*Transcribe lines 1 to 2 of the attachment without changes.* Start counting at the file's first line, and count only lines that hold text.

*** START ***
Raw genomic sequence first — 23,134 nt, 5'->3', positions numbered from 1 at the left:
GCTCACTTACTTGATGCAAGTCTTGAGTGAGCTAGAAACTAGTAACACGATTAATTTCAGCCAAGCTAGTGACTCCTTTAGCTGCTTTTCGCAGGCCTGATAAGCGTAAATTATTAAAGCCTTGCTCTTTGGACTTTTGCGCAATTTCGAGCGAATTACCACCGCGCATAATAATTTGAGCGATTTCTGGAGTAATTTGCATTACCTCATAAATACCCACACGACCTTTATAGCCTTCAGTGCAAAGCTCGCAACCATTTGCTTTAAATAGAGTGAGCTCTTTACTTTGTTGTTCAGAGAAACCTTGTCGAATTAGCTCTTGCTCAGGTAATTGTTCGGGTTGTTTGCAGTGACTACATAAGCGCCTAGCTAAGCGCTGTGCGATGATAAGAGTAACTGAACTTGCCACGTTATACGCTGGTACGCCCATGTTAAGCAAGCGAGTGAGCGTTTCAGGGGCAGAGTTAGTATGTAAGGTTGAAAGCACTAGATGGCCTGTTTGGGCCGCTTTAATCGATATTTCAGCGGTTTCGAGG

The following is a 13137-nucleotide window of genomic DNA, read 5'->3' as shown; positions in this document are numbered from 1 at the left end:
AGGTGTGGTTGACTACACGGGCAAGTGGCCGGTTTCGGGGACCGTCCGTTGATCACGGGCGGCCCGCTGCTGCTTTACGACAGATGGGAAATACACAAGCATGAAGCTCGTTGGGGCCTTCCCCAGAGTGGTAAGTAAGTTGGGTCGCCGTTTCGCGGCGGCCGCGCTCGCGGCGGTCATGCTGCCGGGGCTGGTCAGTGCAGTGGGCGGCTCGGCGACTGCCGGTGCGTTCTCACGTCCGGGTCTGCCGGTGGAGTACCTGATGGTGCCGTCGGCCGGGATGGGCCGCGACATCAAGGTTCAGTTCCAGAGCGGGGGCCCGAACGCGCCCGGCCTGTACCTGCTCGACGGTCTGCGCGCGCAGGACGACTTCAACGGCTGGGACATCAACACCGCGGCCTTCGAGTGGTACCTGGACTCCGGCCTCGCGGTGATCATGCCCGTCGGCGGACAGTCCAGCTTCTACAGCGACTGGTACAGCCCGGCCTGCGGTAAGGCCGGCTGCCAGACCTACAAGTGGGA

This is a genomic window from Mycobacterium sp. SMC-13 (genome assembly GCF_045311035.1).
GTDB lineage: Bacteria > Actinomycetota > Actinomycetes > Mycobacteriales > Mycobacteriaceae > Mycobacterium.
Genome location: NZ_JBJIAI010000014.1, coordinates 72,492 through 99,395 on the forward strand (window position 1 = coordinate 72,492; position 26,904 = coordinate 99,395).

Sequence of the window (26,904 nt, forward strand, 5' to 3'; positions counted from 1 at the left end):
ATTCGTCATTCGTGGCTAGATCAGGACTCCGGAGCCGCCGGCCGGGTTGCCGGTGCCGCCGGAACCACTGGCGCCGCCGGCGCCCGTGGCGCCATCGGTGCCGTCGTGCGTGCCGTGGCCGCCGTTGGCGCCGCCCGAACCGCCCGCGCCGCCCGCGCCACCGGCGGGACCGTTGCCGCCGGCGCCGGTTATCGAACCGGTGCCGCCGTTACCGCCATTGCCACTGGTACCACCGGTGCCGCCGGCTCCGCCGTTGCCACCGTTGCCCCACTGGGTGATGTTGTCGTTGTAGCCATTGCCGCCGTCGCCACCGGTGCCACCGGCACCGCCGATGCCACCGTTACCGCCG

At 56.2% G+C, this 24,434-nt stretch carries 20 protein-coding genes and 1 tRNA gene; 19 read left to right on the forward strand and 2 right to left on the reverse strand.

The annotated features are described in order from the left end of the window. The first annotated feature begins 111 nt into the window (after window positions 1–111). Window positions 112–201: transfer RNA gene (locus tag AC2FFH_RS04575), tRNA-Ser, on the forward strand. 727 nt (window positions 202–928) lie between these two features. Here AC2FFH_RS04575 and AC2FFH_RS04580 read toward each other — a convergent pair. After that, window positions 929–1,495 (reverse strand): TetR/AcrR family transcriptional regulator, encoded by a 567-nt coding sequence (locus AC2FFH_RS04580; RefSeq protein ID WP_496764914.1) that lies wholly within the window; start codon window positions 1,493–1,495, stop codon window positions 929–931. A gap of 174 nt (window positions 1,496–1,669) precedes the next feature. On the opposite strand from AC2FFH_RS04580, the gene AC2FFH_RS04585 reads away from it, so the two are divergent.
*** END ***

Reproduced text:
Raw genomic sequence first — 23,134 nt, 5'->3', positions numbered from 1 at the left:
GCTCACTTACTTGATGCAAGTCTTGAGTGAGCTAGAAACTAGTAACACGATTAATTTCAGCCAAGCTAGTGACTCCTTTAGCTGCTTTTCGCAGGCCTGATAAGCGTAAATTATTAAAGCCTTGCTCTTTGGACTTTTGCGCAATTTCGAGCGAATTACCACCGCGCATAATAATTTGAGCGATTTCTGGAGTAATTTGCATTACCTCATAAATACCCACACGACCTTTATAGCCTTCAGTGCAAAGCTCGCAACCATTTGCTTTAAATAGAGTGAGCTCTTTACTTTGTTGTTCAGAGAAACCTTGTCGAATTAGCTCTTGCTCAGGTAATTGTTCGGGTTGTTTGCAGTGACTACATAAGCGCCTAGCTAAGCGCTGTGCGATGATAAGAGTAACTGAACTTGCCACGTTATACGCTGGTACGCCCATGTTAAGCAAGCGAGTGAGCGTTTCAGGGGCAGAGTTAGTATGTAAGGTTGAAAGCACTAGATGGCCTGTTTGGGCCGCTTTAATCGATATTTCAGCGGTTTCGAGG